The Tyler Daily Courier-Times. (Tyler, Tex.), Vol. 28, No. 220, Ed. 2 Sunday, May 9, 1926 Page: 1 of 6
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TYLER, TfeXAS, SUNDAY MORNING, MAY 9,1926. TODAY'S NEWS TODAY VOL. 28. NO.'
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By ARTHUR BRISBANE
"If a house be divided against, itself, that house
cannot stand." St. Mark,"third chapter, 25th verse.
"He that hath ears to hear, let him hear."
That last line also is from St. Mark.
This picture is not to amuse, but to make men
think—especially, the numerous able men WITH
POWER, held back by doubt from what they might
The brain of man, as everybody knows, consists of
two separate lobes or compartments, each complete in
itself. As nature has given us two eyes that we may
see after losing one, two ears that we may hear if one
becomes deaf, so nature has put insode of each skull
two separate brains. The right lobe cnotrols the left side
of the body, the left lobe controls the right side of the
When a man in middle life suffers an apaplectic
shock in the EIGHT lobe of the brain it is the LEFT
side of his body that becomes naralyzed, and vice versa.
Ours is a curiously, marvelously organized brain.
One side of it talks. If an adult loses the power of
speech through injury to one side of the brain he never
can speak again. But a young child thus injured can
teaeh the other half of the brain to talk.
Languages that we learn are piled above each other
in te brain, as it were, like plates en the shelves of a
china closet. An English professor of Latin, injured
by a splinter entering the brain, was never again able
to speak English. But he could talk to other professors
in La'in- tiie "LATIN DEPARTMENT" of his brain
han not been hurt.
That seems unbelievable to many not familiar with
the anatomy and the working of that strange machine
'inside the human skull, the white, ivory, temple of
Most extraordinary of all machines constructed by
Providence for the protection of its creatures is the hu-
UNIT aDd * 18 m°St P°WerfUl When lt Work* as a
h* °}áJ7Íah Writ6r °f Pr0Verbs knew ^ when
he decided that he would praise the Lord because "1
am fearfully and wrongfully made."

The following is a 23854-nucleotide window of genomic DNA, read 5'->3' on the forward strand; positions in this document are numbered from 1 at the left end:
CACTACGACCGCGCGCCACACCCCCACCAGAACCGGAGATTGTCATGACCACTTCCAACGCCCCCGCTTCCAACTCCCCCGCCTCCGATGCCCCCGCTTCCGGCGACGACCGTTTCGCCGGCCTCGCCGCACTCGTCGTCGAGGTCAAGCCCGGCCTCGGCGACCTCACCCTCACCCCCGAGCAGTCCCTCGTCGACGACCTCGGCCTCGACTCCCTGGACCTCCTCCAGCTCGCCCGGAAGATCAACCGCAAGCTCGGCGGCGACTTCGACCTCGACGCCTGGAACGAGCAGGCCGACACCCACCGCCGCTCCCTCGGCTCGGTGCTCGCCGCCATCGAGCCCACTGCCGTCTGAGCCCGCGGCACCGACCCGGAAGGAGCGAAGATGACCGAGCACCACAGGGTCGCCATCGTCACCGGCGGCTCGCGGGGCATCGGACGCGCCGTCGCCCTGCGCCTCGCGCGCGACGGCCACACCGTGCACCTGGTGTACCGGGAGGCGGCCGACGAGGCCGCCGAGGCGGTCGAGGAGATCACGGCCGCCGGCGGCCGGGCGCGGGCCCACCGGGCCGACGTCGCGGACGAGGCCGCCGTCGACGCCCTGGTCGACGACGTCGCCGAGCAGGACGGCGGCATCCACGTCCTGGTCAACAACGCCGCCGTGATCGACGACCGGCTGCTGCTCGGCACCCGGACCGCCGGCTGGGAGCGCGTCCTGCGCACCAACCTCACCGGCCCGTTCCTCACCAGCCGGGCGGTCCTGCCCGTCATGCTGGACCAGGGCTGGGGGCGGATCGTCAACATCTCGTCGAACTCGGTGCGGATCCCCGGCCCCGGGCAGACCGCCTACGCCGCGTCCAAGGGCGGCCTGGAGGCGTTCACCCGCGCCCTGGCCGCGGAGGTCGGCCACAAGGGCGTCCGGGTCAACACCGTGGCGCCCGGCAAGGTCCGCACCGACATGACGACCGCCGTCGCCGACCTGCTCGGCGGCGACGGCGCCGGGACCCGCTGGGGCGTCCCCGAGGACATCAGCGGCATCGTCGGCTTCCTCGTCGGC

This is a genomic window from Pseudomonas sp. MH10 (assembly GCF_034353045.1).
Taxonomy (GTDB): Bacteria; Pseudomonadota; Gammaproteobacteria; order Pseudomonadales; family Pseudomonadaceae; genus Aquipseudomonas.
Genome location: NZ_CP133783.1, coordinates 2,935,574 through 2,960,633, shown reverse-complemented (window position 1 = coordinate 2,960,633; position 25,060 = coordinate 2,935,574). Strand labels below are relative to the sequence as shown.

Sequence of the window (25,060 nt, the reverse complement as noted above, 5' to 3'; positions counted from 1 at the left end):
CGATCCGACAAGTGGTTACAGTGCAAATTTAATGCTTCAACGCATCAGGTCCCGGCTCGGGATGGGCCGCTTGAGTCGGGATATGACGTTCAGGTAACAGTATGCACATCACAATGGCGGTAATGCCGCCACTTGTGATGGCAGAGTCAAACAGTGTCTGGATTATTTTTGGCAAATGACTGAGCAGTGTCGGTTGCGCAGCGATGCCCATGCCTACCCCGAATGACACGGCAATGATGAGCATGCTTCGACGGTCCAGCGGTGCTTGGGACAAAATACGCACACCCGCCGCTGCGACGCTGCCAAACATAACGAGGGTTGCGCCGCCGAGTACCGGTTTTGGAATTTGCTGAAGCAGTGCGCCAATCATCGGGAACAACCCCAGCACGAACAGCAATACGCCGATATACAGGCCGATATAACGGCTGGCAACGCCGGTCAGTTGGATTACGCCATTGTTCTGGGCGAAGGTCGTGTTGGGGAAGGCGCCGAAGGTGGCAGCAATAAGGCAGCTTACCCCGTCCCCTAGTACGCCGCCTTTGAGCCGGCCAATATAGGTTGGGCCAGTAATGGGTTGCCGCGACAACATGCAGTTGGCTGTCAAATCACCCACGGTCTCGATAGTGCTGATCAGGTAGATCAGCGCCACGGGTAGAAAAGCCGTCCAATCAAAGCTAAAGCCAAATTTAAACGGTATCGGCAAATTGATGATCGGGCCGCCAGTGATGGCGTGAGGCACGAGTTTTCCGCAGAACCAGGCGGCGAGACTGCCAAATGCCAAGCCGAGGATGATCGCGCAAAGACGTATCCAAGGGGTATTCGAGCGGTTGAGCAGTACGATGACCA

The greater and more useful the thinking machine,
when it works harmoniously and in order, the more
harm it can do when out of order.
A sewing machine may go wrong and it matters
little; it is different when the steering knuckle of a big
automobile breaks or the wheels of a powerful locomo-
tive go off the track.
So with the brain of man. A powerful brain, gone
wrong, working for evil with all the force that might
have been devoted to good, has often proved itself a
calamity in the history of men, before and since the
days of Nero.
This picture of the head of "EVERY American
CITIZEN" is intended for the average of us. Many see
dimly and uncertainly the good whieh is before our eyes.
The brain of a man is often "A house divided against itself." There is
HOPE, painting rosy pictures,, and1 FEAR, for seeing- disaster.
Most of us stand still, because we listen auternately to HOPE AND FEAR.
One says "GO,' the other says "WAIT, be careful." We stagnate in uncertain-
ty, and the end of life finds us still hesitating, WAVERING, neither going nor
coming, staying about Where we were o figinally.
As with an individual, so with a NATION. There is absolutely nothing to
fear except OUR OWN FEARS. Nothing is wrong except WITHIN OURSEL-
VES. Let the optimistic side of your brain imitate the humorous little "JOY"
gentlemen in this picture, get rid of fear and gloom, THEN GO AHEAD.
We see only'too clearly the evil* the POSSIBLE
TROUBLE, which is 95 percent imaginary. And we
hesitate, like a little boy afraid to go ujt a dark stair-
sase turned back by things are NOT THERE.
It is with-many of us as; in the poem about the
i ¿tie road that says "go" and the little house that says
that we imagine upon it.
We want to 00 because the road of ambition and
cause we are afraid of' the road, afráid of the things
future possibilities invites us. We want to STAY be-
The little man says, "I would branch out for MY-
<r-'£LF and get for my wife and my children OUR
SHAfau of the marvelous prosperity that is with us, but
I am afráid to take a risk. Something might go wrong;'.'
The big man, whose fortune is one grain of sand
in the gigantic national prosperity, says "I,should like
to enlarge, have more factories, employ more men,
chánge more idle dollars into active dollars, create
greater demand with wider publicity and supply the
demand, but I am not QUITE SURE,"
There are the taxes, THE UNCERTAINTY, there
are the possibilities of European troubles.
The fact is that we are afraid of our OWN PROS-
PERITY. Everything has gone ifcarvelcusly to help
his nation. We are at peace, we have the world's gold